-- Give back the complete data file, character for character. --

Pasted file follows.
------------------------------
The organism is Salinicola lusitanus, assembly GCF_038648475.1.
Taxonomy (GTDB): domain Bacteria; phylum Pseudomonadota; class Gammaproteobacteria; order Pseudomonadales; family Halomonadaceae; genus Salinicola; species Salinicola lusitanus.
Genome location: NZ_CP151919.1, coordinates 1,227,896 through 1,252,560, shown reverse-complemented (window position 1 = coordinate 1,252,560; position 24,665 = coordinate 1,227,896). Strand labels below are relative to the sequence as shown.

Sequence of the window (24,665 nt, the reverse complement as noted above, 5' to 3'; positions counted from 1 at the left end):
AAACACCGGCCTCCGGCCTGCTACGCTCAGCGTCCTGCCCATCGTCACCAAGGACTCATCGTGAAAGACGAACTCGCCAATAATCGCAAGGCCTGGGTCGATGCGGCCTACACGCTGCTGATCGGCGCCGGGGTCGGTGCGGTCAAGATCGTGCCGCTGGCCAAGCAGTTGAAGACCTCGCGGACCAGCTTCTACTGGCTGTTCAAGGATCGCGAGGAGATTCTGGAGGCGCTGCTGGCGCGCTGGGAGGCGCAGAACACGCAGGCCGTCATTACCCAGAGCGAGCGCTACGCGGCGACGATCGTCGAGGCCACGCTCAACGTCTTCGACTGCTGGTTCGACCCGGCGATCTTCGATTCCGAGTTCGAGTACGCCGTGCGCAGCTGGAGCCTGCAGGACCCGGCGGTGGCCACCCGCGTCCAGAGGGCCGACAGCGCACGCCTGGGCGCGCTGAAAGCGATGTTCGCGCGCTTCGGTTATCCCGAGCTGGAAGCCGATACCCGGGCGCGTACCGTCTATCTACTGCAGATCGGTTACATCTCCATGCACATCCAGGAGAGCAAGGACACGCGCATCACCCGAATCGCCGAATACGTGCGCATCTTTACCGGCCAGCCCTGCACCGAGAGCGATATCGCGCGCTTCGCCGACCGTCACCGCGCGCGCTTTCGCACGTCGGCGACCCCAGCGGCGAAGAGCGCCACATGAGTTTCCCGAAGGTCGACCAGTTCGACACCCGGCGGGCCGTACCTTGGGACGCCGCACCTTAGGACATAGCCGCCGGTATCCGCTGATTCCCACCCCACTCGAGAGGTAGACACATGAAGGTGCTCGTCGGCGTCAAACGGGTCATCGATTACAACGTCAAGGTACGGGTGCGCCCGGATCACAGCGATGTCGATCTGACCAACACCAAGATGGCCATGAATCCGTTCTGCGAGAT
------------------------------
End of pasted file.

The organism is Salinicola lusitanus, assembly GCF_038648475.1.
Taxonomy (GTDB): domain Bacteria; phylum Pseudomonadota; class Gammaproteobacteria; order Pseudomonadales; family Halomonadaceae; genus Salinicola; species Salinicola lusitanus.
Genome location: NZ_CP151919.1, coordinates 1,227,896 through 1,252,560, shown reverse-complemented (window position 1 = coordinate 1,252,560; position 24,665 = coordinate 1,227,896). Strand labels below are relative to the sequence as shown.

Sequence of the window (24,665 nt, the reverse complement as noted above, 5' to 3'; positions counted from 1 at the left end):
AAACACCGGCCTCCGGCCTGCTACGCTCAGCGTCCTGCCCATCGTCACCAAGGACTCATCGTGAAAGACGAACTCGCCAATAATCGCAAGGCCTGGGTCGATGCGGCCTACACGCTGCTGATCGGCGCCGGGGTCGGTGCGGTCAAGATCGTGCCGCTGGCCAAGCAGTTGAAGACCTCGCGGACCAGCTTCTACTGGCTGTTCAAGGATCGCGAGGAGATTCTGGAGGCGCTGCTGGCGCGCTGGGAGGCGCAGAACACGCAGGCCGTCATTACCCAGAGCGAGCGCTACGCGGCGACGATCGTCGAGGCCACGCTCAACGTCTTCGACTGCTGGTTCGACCCGGCGATCTTCGATTCCGAGTTCGAGTACGCCGTGCGCAGCTGGAGCCTGCAGGACCCGGCGGTGGCCACCCGCGTCCAGAGGGCCGACAGCGCACGCCTGGGCGCGCTGAAAGCGATGTTCGCGCGCTTCGGTTATCCCGAGCTGGAAGCCGATACCCGGGCGCGTACCGTCTATCTACTGCAGATCGGTTACATCTCCATGCACATCCAGGAGAGCAAGGACACGCGCATCACCCGAATCGCCGAATACGTGCGCATCTTTACCGGCCAGCCCTGCACCGAGAGCGATATCGCGCGCTTCGCCGACCGTCACCGCGCGCGCTTTCGCACGTCGGCGACCCCAGCGGCGAAGAGCGCCACATGAGTTTCCCGAAGGTCGACCAGTTCGACACCCGGCGGGCCGTACCTTGGGACGCCGCACCTTAGGACATAGCCGCCGGTATCCGCTGATTCCCACCCCACTCGAGAGGTAGACACATGAAGGTGCTCGTCGGCGTCAAACGGGTCATCGATTACAACGTCAAGGTACGGGTGCGCCCGGATCACAGCGATGTCGATCTGACCAACACCAAGATGGCCATGAATCCGTTCTGCGAGAT